Saturday, June 3Welcome

Two High Yield Tech Stocks to Buy in October

2022 has been a tough year for investors.of S&P 500 Market indices are down more than 30% year-to-date, fueling growth sentiment. NASDAQ Composite I lost over 30% over the same span. Among these extensive market trackers, many stocks have been hit even harder.

On the positive side, negative market trends have created some great buying opportunities. This is especially true in the tech sector, which tends to exaggerate trends occurring in the general stock market. But wait. There is even better news. Given the price-based calculation of dividends, dividend yields tend to rise as stock prices fall.

Taken together, these two effects make me want to discuss investing. intel (INTC -5.37%) When International office equipment (IBM -2.79%) just now. These top quality companies saw their prices drop significantly in 2022, pushing cash dividends to new heights.

Intel Turnaround Story: 5.7% Dividend Yield

Semiconductor giant Intel’s latest earnings report was certainly a disappointment. The company underperformed Wall Street estimates on both the top and bottom lines, and management admitted that the results fell short of his own Intel expectations, partly due to execution issues. The stock has fallen 35% since that fateful report, well below his 11% decline in the S&P 500 over the same period.

Today, Intel’s stock is trading at its lowest price/earnings ratio since the early 1990s. The dividend yield is a very generous 5.6%, the highest in Intel’s 30-year dividend history.

These anomalous metrics can be seen as red flags that Intel is out of power. But I see a golden opportunity to get and lock in an incredible dividend yield in a unique turnaround story.

Processor design cycles tend to take three to five years. Intel appointed a new CEO in his 2021, after which he revamped his entire management structure to his liking. CEO Pat Gelsinger is still haunted by his predecessor’s decision-making and product development, and no real improvement in Intel’s long-term business plans will come to him until 2024. Challenges for America and the global economy.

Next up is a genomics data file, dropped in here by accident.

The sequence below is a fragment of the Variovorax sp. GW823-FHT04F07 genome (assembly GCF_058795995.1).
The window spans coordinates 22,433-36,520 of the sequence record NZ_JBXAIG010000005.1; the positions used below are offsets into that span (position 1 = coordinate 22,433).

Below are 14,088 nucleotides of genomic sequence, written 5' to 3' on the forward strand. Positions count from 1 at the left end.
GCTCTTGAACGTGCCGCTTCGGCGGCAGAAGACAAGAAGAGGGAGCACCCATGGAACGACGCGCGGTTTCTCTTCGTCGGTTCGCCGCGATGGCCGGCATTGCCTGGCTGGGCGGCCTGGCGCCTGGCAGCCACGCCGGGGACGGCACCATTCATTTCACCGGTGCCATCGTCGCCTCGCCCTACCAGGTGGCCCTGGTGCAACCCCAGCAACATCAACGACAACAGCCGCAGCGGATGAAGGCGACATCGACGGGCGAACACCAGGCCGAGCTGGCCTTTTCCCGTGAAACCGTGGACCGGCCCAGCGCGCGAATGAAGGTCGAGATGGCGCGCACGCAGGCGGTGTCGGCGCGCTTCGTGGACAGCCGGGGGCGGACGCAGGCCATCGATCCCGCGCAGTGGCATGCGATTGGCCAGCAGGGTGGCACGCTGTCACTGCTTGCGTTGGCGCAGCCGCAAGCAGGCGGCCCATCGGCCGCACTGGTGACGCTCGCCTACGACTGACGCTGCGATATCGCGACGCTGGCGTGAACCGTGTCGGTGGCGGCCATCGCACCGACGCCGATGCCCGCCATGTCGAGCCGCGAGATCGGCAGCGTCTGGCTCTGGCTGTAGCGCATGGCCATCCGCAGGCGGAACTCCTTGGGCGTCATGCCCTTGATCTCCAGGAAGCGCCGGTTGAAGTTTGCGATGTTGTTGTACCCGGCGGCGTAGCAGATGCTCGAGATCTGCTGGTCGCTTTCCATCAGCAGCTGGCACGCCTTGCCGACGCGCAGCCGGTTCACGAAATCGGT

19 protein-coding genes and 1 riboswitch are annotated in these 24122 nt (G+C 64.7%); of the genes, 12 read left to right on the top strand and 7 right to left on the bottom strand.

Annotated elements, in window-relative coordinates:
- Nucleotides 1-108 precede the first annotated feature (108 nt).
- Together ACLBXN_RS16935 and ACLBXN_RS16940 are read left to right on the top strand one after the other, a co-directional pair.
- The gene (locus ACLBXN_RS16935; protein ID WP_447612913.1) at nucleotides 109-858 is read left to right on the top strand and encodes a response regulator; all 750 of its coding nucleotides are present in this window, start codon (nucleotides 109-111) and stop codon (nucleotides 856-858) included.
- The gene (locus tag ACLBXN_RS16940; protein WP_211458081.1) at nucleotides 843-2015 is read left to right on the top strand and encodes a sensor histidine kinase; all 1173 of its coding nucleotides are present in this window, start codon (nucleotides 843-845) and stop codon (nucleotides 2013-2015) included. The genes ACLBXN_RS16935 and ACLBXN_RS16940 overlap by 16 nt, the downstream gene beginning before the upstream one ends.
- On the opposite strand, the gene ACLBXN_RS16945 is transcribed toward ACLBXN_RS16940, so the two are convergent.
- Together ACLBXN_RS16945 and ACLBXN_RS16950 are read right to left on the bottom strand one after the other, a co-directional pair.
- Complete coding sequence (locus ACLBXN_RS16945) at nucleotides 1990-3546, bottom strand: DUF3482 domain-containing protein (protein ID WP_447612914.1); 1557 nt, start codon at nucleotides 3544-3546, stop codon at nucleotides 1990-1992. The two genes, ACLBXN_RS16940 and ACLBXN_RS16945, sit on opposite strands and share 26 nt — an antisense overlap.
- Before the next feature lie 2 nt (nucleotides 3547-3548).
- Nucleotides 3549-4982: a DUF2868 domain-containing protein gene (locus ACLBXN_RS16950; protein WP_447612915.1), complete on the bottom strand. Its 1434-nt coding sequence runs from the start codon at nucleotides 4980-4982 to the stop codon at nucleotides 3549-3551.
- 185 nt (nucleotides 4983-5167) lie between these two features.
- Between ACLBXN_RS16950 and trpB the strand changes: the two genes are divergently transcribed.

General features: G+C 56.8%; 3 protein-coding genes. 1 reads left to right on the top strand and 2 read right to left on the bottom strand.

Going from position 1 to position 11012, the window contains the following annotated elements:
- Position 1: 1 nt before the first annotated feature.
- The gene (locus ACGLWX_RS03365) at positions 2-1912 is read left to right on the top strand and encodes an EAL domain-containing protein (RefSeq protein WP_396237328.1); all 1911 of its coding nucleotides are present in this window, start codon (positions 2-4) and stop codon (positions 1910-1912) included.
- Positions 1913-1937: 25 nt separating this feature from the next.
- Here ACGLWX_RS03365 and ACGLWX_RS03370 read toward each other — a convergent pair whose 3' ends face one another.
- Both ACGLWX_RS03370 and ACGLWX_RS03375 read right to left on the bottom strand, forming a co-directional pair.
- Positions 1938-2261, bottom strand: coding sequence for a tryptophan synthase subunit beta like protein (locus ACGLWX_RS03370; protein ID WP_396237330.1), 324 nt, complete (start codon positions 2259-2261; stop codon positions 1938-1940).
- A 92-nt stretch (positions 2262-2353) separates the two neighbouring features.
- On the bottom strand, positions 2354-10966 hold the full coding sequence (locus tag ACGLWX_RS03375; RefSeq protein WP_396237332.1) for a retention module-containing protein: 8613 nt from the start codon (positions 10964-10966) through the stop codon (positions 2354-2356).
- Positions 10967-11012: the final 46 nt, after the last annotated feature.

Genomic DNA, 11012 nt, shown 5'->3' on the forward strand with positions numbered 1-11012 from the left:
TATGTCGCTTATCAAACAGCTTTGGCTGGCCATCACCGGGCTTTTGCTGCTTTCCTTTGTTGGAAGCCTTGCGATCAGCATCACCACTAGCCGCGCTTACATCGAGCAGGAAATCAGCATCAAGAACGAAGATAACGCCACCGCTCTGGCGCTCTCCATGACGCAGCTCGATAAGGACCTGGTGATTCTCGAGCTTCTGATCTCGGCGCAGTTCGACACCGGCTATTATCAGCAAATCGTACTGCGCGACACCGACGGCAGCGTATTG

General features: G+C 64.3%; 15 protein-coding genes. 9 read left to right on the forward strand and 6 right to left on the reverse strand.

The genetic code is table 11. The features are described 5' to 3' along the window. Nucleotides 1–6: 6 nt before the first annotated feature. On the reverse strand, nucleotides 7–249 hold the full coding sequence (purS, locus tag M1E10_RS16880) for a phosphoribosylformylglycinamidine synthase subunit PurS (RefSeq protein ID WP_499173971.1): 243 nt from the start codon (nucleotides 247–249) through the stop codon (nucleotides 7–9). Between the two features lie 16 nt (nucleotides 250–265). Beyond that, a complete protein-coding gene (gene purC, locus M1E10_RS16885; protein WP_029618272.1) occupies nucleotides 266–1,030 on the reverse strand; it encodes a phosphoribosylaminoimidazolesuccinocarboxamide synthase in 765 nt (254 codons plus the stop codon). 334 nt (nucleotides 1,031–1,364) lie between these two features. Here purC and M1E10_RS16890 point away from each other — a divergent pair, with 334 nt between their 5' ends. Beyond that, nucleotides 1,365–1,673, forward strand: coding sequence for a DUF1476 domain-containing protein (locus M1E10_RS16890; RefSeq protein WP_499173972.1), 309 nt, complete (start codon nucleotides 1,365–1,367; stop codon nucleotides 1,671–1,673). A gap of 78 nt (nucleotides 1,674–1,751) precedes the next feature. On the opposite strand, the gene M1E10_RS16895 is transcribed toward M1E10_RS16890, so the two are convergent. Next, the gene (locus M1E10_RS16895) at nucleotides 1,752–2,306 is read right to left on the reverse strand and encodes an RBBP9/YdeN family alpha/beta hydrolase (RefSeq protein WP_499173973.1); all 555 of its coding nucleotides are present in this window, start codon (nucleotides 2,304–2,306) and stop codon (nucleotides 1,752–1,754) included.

Intel’s business prospects are brighter than ever in the long term. Gelsinger is an engineer at heart, and in scandalous haste he replaced a financial expert who had to enlist the help of Intel. It makes sense that former CEO Bob Swan made some operational mistakes, and I’m fully confident that given enough time, Gelsinger could right the ship.

On top of that, Intel has started making chips for other companies, investing billions in expanded chip manufacturing facilities. The cash machine looks as healthy as ever, and Intel remains committed to returning a significant portion of its cash to shareholders in the form of dividends. You should jump at the chance to see the yield.

IBM’s Artificial Intelligence Focus: 5.6% Dividend Yield

Big Blue’s high dividend yield isn’t a company record, but you can find only a handful of richer quarterly checks among the S&P 500 tickers. And if you narrow your search down to technology names in the S&P 500, only Intel beats IBM in yields today. Here we are looking at the elite of the technology sector dividend payers.

The company began its transition from hardware to software and services ten years ago. Today, IBM is a giant in hybrid cloud services and artificial intelligence (AI) tools. The current platform was rebuilt around his $34 billion acquisition by Red Hat in 2019.

IBM’s revenue increased 16% year-over-year, according to its second-quarter report for July. Hybrid cloud sales are growing even faster, and now more than 70% of his total IBM revenue comes from software and consulting. This centenary giant has transformed himself into a high-growth phenomenon with direct exposure to the pulse of the computing market’s greatest growth opportunity.

Still, the stock fell 13% in 2022 as investors avoided growth stocks in favor of ultra-safe value havens. In my eyes, IBM looks like it offers high-octane growth opportunities from a solid financial platform. It’s the best of both worlds and appeals equally to growth and value investors.

These High Yielding Household Names Are For Sale

These two companies take annual dividend increases very seriously.

INTC Dividend Payout (TTM) Chart

INTC Dividends Paid (TTM) data by YCharts

IBM and Intel stocks have taken a significant haircut in 2022, largely due to the challenges facing the wider economy. Falling stock prices have given their stocks attractive dividend yields, and buying today can lock in those high yields for the long term. is an excellent way to build

Anders Bylund has held positions at IBM and Intel. The Motley Fool has a position with and recommends Intel. The Motley Fool made a long Intel Jan 2023 $57.50 call, Intel Jan 2025 long call $45, Intel Jan 2023 short put at $57.50, Intel Jan 2025 short put. We recommend short puts of $45 per month. The Motley Fool’s U.S. headquarters has a disclosure policy.

Source link

Leave a Reply

Your email address will not be published. Required fields are marked *